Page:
Voter registration forms addressed to deceased residents

Nonprofits have no way of knowing who is unregistered or dead

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Two Washington, D.C. nonprofit groups have been sending Florida voter registration forms to the families of people who have been dead for months or in some cases years.

Nancy Hecht, a certified financial expert, said it happened to her and she is convinced the mistakes pose a threat for widespread voter fraud.

Hecht received a voter application for her father-in-law at her Seminole County home last month.
He died five years ago and never moved from his New Jersey home to Florida.

“The state of Florida is asking my dead father-in-law to register to vote,” she said. “It just blew my mind, how does that happen?”

Hecht said because she has her father-in-law’s personal information she could easily cheat the system. While she stresses she wouldn’t, she argued someone else could.

Page Gardner the president of The Center for Voter Information and the Voter Participation Center, told News 6  while the nonprofit organizations have been sending thousands of voter applications to potential unregistered Florida voters since 2013, they have no way of knowing who is unregistered or dead.

“No state provides a list of eligible unregistered individuals," Gardner said. “No state provides the list of deceased individuals.”

Seminole County Supervisor of Elections Chris Anderson said the state applications are legitimate,
but neither organization is sanctioned by the county or state.

“I commend these groups for taking the opportunity to try and register folks," Anderson said. “But they need to do a better job of cleansing it, (the data).”

A  source who spoke with News 6 on background, said there are free tools available in Tallahassee that provide an up-to-date voter file, but Gardner is right that "no state has a list of unregistered voters or deceased people.”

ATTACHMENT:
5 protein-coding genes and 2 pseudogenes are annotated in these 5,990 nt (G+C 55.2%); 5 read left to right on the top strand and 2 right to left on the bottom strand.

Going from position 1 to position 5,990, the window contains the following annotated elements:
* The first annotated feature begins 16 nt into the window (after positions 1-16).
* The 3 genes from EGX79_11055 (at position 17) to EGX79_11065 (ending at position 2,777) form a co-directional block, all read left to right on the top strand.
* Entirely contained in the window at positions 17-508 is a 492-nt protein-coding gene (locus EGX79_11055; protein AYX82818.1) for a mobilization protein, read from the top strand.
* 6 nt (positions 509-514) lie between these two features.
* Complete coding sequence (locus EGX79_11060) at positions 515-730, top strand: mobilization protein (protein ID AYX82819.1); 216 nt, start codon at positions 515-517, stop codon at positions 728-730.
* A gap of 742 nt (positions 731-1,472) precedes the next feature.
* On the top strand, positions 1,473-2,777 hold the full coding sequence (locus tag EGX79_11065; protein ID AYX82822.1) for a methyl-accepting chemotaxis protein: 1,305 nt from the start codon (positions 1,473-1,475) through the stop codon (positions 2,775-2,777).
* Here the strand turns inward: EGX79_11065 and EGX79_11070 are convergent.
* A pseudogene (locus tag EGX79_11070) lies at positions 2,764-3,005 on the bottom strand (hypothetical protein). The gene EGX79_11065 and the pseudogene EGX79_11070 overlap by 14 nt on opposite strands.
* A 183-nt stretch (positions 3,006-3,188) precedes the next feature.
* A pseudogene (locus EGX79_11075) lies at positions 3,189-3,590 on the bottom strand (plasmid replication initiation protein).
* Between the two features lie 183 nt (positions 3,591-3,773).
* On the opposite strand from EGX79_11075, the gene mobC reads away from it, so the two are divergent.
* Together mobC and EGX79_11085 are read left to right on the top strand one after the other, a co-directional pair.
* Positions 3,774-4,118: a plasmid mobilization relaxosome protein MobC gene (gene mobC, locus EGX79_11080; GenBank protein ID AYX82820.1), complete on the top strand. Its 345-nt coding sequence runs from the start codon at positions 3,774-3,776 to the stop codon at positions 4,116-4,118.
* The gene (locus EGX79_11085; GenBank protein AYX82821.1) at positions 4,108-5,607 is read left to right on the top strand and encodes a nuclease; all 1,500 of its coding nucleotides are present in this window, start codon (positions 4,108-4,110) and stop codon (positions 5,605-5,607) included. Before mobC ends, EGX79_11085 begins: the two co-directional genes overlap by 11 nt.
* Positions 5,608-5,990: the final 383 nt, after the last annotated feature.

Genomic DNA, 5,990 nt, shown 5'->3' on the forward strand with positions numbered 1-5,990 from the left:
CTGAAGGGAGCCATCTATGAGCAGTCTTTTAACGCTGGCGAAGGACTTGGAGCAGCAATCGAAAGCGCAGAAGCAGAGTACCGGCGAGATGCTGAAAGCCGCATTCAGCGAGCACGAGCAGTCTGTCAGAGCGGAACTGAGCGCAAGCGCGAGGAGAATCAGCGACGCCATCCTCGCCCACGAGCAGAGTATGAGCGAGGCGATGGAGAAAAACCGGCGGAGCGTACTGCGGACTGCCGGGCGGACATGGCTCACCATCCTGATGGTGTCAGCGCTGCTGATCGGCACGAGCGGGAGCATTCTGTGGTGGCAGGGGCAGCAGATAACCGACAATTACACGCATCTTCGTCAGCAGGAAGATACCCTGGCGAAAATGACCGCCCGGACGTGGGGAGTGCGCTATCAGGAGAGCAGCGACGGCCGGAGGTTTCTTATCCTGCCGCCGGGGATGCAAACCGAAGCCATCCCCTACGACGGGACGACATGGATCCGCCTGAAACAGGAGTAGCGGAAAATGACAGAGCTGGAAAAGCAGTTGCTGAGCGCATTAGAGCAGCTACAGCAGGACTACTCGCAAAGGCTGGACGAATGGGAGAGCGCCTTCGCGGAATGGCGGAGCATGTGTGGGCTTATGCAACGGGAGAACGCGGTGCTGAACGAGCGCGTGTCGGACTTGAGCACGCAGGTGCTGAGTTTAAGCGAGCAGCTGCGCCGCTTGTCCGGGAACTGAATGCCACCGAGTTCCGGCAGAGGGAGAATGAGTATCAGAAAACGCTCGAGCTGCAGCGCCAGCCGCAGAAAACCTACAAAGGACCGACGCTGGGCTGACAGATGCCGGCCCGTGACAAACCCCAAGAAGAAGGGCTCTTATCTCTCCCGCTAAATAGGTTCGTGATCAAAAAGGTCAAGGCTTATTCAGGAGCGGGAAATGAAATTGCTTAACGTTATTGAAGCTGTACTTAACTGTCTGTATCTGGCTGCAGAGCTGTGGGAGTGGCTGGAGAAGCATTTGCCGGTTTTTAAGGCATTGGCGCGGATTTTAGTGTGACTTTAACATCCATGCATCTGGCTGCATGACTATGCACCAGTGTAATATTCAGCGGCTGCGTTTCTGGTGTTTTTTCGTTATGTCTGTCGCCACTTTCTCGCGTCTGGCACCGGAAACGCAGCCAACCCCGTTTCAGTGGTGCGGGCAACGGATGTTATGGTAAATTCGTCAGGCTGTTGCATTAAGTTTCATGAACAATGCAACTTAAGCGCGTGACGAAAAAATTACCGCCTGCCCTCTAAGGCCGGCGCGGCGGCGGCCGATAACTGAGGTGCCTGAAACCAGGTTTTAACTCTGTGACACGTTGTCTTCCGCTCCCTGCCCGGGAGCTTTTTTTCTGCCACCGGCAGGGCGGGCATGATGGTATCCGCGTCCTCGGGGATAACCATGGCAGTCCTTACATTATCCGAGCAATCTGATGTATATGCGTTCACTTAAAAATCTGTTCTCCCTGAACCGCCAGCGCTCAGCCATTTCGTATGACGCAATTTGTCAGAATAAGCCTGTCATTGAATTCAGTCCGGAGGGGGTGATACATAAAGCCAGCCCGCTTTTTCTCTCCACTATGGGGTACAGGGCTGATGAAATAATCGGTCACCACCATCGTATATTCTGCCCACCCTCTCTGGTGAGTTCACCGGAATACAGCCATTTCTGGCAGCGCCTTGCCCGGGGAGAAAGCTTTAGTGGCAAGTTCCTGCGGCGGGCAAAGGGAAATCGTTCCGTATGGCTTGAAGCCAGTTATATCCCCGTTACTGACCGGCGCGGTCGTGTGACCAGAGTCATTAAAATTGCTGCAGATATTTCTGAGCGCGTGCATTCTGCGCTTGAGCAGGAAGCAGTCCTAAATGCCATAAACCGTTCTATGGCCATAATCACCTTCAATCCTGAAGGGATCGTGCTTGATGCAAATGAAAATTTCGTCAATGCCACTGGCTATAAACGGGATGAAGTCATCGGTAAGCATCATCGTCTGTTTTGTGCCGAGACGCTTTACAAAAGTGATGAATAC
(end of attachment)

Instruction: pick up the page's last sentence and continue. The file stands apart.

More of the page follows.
Anderson said the replies from the families of the dead are “heart-wrenching.” 

He shared roughly 200 returned applications with News 6, some dating back to 2016, with the word "deceased" written in large letters, some in black some in red across the front of the voter registration forms.

One application had the address crossed out and replaced with the word "heaven."

Voter registration experts tell News 6 both organizations “should be able to check voter status if they are willing to invest in better quality lists."

There is also "deceased suppression software" that has been on the market for more than two decades.
News 6 checked with Seminole County and confirmed the organizations have not requested voter data from the Supervisor of Elections office.

During a satellite interview last week, Gardner stressed her organizations’ intent is to reach minorities and other voters who do not understand the system.

She said her organizations have helped register more than 500,000 Florida residents over the last six years.

“We would like to meet with the folks in Seminole County and see what we can do to work together," Gardner said.

All 67 counties offer easy online options to check your voter registration status or to register to vote.

The Seminole County Supervisor of Elections Office has a tool that allows you to verify if voter election mail is legitimate. Click here to access the information.

To check your voter registration status through the Florida Department of State, click here.

For more information on the nonprofit organizations, visit or

About the Author:

News 6’s Emmy Award-winning Investigative Reporter Mike Holfeld has made Central Florida history with major investigations that have led to new policies, legislative proposals and even -- state and national laws. If you have an issue or story idea, call Mike's office at 407-521-1322.